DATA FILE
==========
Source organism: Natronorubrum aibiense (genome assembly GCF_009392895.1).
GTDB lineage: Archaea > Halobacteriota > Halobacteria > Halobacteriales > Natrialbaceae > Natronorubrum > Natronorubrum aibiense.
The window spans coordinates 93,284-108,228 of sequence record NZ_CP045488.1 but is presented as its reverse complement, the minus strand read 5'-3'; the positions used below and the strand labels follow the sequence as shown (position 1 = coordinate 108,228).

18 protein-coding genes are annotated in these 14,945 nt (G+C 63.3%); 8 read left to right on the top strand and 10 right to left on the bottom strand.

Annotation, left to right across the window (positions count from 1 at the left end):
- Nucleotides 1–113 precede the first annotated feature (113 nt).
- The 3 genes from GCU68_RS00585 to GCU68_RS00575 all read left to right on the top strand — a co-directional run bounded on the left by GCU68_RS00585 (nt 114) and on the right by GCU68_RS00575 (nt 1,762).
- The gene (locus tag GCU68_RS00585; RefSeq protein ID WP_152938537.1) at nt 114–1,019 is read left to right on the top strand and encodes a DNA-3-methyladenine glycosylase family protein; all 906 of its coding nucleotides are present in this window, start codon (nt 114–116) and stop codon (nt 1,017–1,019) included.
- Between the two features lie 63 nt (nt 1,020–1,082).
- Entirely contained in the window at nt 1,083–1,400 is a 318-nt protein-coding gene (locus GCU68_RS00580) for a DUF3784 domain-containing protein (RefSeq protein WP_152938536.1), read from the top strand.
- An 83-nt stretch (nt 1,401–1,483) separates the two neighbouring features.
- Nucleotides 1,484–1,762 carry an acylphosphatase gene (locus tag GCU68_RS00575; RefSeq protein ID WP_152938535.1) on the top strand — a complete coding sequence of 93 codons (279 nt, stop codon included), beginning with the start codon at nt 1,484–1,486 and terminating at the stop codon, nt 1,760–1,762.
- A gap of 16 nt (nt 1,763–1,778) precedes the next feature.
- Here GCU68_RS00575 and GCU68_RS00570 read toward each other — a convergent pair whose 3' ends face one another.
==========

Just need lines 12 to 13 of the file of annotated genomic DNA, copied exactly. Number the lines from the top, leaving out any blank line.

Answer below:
- Nucleotides 1,484–1,762 carry an acylphosphatase gene (locus tag GCU68_RS00575; RefSeq protein ID WP_152938535.1) on the top strand — a complete coding sequence of 93 codons (279 nt, stop codon included), beginning with the start codon at nt 1,484–1,486 and terminating at the stop codon, nt 1,760–1,762.
- A gap of 16 nt (nt 1,763–1,778) precedes the next feature.